Risk of Rain 2 And Its Untapped Potential

A thorough review of the game and the experience it offers.


Christian Yanez, Paw Print Reporter

Recently I had decided to pick up a small game a friend of mine had recommended called Risk of Rain 2. The game sells for $25 and is on PC and Console, however the PC version is the most up to date, so purchasing it there is advised. As for it’s genre, it is a 3-D Roguelike, something that has rarely been done. A “roguelite” is a type of game that is relatively short, but has the twist of no two playthroughs ever being the same, and comes with the intention of being played several times. Something that makes them extremely addicting for some people. The game can also be played cooperatively with up to 4 people. 

However now that I have completed and played through the game several times I can say with confidence that the experience it offers is exceptional, and successfully pioneers the genre into 3d with a satisfying gameplay loop and chaotic fun.

As usual, a playthrough begins with choosing a character or “Survivor” to play as, all with extremely different styles of play and abilities to use. Such as the huntress, who is much weaker in comparison to the other characters but can deal massive amounts of damage to hordes of enemies with her bow. Or one of my personal favorites, MUL-T, a very tanky robot that is given a plethora of exclusively long and short range abilities to deal with every situation. I think the game’s characters are designed extremely well, because of how much potential they have if played correctly. 

After choosing, the actual game begins once you land on the first level and are tasked to find a teleporter to take you to the next level. All while defending yourself from monsters that spawn around you regularly. And defeating a boss before traveling to the next area. The game has a slow start for first time players due to the lack of direction. The only objective given is for you to reach the teleporter, and doesn’t highlight any of the game’s other features. Such as the use of the many chests and other interactables littered across the map.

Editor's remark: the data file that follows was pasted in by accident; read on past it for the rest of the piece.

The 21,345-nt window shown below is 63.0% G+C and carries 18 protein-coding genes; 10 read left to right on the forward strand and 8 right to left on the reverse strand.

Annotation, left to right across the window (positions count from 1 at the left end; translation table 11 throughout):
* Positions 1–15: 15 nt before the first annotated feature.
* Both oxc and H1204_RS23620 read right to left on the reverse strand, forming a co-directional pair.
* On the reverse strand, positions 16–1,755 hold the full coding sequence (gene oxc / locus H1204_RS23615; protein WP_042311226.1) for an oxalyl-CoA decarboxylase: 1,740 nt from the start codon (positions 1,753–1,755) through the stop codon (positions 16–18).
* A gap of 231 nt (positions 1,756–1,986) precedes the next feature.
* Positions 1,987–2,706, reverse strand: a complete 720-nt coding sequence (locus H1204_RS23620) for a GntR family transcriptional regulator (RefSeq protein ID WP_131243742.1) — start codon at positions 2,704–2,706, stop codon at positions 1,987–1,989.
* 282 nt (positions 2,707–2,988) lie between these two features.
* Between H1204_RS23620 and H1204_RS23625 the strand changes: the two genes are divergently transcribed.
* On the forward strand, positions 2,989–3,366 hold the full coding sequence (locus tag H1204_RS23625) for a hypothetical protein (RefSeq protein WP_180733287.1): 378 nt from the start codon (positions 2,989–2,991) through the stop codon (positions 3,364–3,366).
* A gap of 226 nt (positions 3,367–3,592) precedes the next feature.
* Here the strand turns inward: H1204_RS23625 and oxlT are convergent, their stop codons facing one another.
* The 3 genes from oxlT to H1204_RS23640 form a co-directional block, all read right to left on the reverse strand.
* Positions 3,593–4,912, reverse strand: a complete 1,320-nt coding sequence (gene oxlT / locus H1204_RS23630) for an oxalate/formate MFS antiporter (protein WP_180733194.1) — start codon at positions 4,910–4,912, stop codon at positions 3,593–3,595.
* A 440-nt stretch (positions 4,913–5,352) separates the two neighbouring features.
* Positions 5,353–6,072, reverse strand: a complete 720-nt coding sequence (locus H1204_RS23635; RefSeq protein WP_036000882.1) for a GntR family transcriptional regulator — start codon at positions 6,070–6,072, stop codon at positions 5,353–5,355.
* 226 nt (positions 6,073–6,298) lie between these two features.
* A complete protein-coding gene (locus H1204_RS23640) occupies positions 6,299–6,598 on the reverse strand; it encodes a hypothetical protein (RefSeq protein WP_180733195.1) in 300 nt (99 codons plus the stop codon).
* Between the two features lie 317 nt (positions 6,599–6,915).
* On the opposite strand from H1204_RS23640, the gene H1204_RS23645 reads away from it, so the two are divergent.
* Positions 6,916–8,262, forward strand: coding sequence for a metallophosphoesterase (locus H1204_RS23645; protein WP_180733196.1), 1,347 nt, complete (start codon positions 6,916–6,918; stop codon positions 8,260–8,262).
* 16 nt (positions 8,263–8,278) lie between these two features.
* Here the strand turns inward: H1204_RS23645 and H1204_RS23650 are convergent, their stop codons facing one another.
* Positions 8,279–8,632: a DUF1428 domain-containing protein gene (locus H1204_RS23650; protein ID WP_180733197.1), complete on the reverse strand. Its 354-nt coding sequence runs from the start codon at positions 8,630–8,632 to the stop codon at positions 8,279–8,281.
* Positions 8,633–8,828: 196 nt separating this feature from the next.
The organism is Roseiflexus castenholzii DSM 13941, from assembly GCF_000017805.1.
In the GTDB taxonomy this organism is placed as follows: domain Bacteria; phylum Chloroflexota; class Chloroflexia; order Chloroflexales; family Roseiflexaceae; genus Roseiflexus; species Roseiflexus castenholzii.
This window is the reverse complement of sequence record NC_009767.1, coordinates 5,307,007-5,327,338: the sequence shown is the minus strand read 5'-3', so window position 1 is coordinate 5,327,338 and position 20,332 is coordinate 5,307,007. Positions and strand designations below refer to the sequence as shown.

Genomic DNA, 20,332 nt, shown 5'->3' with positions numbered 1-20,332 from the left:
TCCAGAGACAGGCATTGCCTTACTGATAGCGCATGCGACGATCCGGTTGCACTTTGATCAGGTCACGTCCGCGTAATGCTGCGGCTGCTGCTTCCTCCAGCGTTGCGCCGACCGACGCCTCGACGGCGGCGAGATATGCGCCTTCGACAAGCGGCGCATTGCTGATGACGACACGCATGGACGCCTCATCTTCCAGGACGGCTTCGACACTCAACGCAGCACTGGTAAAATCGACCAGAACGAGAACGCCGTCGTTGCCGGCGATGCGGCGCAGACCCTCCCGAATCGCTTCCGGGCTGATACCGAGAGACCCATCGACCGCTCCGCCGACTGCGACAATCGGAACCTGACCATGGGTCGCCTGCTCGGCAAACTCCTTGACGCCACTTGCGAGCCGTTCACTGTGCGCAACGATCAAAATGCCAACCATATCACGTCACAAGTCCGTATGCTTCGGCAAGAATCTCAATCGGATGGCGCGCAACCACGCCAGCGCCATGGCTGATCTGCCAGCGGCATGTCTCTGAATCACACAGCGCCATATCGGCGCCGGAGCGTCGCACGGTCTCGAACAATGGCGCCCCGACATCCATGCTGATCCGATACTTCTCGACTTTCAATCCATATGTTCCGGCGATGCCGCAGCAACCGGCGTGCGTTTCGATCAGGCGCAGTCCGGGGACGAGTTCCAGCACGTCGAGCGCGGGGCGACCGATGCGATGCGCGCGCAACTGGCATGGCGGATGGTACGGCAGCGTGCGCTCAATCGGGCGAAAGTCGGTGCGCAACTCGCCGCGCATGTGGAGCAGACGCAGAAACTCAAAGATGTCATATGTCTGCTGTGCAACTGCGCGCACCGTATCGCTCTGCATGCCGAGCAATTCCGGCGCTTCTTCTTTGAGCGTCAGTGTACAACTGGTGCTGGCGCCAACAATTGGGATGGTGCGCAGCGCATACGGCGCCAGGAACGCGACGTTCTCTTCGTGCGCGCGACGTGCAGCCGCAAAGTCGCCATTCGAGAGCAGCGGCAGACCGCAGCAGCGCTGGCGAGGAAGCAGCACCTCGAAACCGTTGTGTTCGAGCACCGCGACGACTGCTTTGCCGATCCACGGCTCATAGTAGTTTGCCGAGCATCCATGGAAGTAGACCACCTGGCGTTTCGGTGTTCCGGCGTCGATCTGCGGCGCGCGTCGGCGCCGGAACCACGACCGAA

The chests contain a single item that can vary in quality and are opened with money you get from defeating enemies. But the most important thing about them is that their effects improve upon getting copies of them. For example, getting more than one Soldier’s Syringe, an item that increases your attack speed, will increase it even further. Though because of this, the amount of items is very limited. And while this takes away from the variety of regular playthroughs, it makes it easier for players to familiarize themselves with items.

An in-game screenshot of one of the first areas the player starts in.

However, even if the player amasses a lot of them, what you should always keep in mind is that the enemies get stronger too. The game’s other major mechanic is the in game timer. Which as it ticks, the enemies also increase in power, as well as having a flat increase in strength that gets exponentially higher whenever you beat a level.

This was a design choice I thought was a really good idea, as by the later areas of the game, the enemies are significantly stronger than you and your run could end easily due to one of the few enemies that attack in large bursts of damage at once. Which to an extent can get frustrating but it keeps the player on their toes regardless of their progress in a run.

A ridiculous screenshot of what a run more than 30 minutes long looks like.

The game has much more to it, but I want to leave this hidden for anyone else interested in the game. But my final verdict is that I HIGHLY recommend the game,and if you’re looking for a time killer with an extremely satisfying payoff that can be played with friends for even more fun, then Risk Of Rain 2 is just the game you are looking for.